Not acting in accordance with the inclinations of others.
When relating to others we should try to please them by conforming with their wishes whenever possible, unless of course their wishes are wrong and would lead to great suffering. If we ignore the wishes of others without a good reason we incur a secondary downfall.
As a general rule, we are here to serve. Everything we do should be reduced to this basic practice. In fact, there are no exceptions to it. However, how we serve must be informed by a wisdom which understands what is actually helpful to the other person. It has been discussed in earlier posts some of the circumstances under which “helping” somebody is actually doing them a disservice. We need wisdom.
In the end, the test is very simple: if other’s inclinations are harmful to themselves or to others, we should not go along with them. If other’s inclinations are good, or at least neutral, then we should go along with them. Often, of course, we don’t know, so we do our best and learn from our mistakes. Where things can grow complicated is when our decisions and actions affect more than one person. Very often people’s wishes and inclinations are in conflict with one another, so by going along with one person we are often going against somebody else. So what should we do in such situations? Quite simply, we try to maximize the aggregate benefit taking everybody concerned as equally important. So we need to take the time to consider how our actions or decisions will affect everybody involved, and even if there will be some people who are made worse off, if more people are made even better off then we go forward. Again, we never know for sure and so we need to be open to learn from our mistakes.
Ideally, of course, we should try find some third way that leaves everybody at least “no worse off” due to your decision. For example, if the gains from a decision truly outweigh the losses, then it should almost always be possible to transfer some of the gains to those who are made worse off so that at a minimum they are made “no worse off” after your transfer of gains than they would be if you never made your decision in the first place.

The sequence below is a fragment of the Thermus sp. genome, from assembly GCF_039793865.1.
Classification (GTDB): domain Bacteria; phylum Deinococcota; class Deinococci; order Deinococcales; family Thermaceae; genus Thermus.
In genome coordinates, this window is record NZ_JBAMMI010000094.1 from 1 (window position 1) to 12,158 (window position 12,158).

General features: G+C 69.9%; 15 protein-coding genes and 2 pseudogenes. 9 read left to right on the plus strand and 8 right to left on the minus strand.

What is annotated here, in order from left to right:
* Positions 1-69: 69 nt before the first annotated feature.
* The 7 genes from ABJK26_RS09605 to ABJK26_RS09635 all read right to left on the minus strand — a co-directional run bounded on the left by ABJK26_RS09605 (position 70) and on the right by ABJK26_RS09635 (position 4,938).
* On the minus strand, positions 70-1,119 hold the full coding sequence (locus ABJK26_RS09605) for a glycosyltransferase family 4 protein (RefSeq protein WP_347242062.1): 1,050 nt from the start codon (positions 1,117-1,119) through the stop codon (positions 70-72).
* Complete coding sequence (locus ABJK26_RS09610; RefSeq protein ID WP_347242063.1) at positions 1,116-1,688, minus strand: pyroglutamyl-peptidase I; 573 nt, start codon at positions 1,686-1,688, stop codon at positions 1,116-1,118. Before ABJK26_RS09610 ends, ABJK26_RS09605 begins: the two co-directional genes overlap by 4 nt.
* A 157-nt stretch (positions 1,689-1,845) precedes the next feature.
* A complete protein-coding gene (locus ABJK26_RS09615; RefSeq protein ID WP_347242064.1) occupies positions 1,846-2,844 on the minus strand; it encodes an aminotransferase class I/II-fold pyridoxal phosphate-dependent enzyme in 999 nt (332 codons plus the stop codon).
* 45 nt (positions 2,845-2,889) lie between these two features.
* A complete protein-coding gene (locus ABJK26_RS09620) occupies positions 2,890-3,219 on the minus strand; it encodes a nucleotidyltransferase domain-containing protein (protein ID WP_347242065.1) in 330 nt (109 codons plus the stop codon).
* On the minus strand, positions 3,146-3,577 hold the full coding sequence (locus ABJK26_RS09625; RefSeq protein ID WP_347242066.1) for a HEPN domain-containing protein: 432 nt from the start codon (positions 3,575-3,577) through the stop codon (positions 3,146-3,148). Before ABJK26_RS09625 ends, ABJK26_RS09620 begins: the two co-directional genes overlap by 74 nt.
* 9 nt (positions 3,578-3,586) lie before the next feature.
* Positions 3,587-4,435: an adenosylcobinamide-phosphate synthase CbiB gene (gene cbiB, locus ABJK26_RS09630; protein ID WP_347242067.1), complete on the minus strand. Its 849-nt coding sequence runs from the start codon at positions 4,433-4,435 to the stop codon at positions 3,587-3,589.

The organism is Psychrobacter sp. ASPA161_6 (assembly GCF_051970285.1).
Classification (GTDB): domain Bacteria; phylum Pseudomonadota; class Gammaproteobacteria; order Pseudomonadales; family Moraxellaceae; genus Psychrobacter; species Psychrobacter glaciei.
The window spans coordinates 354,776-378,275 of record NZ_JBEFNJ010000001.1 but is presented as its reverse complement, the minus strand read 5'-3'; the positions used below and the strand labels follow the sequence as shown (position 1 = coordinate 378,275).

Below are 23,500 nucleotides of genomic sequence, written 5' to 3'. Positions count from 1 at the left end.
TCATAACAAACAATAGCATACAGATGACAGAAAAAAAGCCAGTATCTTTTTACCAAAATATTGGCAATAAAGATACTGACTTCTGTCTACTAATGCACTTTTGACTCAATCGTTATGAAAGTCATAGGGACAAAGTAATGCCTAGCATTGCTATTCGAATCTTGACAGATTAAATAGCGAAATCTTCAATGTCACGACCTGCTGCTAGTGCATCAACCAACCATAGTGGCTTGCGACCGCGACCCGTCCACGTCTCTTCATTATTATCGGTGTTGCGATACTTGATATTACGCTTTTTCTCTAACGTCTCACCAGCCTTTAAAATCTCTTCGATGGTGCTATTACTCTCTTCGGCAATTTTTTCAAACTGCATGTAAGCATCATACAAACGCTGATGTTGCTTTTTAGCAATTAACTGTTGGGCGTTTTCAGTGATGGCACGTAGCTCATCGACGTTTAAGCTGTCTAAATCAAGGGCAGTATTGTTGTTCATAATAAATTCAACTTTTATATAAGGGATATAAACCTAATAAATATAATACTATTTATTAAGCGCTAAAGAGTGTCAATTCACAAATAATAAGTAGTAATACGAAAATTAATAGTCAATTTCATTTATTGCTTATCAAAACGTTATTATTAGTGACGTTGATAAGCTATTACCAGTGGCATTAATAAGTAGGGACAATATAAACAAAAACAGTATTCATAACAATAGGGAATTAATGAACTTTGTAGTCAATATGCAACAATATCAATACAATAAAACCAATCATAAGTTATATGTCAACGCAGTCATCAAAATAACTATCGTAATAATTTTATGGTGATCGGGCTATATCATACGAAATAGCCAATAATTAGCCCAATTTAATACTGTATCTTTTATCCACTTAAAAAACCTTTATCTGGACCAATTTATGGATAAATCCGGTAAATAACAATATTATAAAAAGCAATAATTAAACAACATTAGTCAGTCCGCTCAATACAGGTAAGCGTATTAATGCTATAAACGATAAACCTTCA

Not praising the good qualities of others.
We should rejoice and praise the good qualities of others. If motivated by delusion we do not do so we incur a secondary downfall.
Venerable Tharchin says just as our rejoicing in others’ good qualities creates the causes for us to acquire those good qualities ourself, so too criticizing others for their apparent faults creates the causes for us to acquire those same faults ourselves. So quite literally, we are sabotaging ourself.
Praising and rejoicing in others’ good qualities is by far the easiest way to acquire such qualities ourself. How hard is it really to see good qualities in others and praise them for it? Yet we almost never do so. Most of the time our self-absorption is so extreme that we simply don’t see anything outside of ourself – we are too busy looking at ourself. Most of the time our pride is so extreme that we simply don’t see any good qualities in anybody other than ourself. When others praise somebody else, our mind immediately generates a “yes, but they also have … fault.” These are terribly counter-productive habits.
Instead, rejoicing in others good qualities helps inspire us to adopt them ourselves. It makes the other person feel good about themselves and encourages them to continue their good deeds. Our praising sets a good example of how we should relate to one another, thus helping change the inter-personal dynamics of all those around us. Only good comes from it.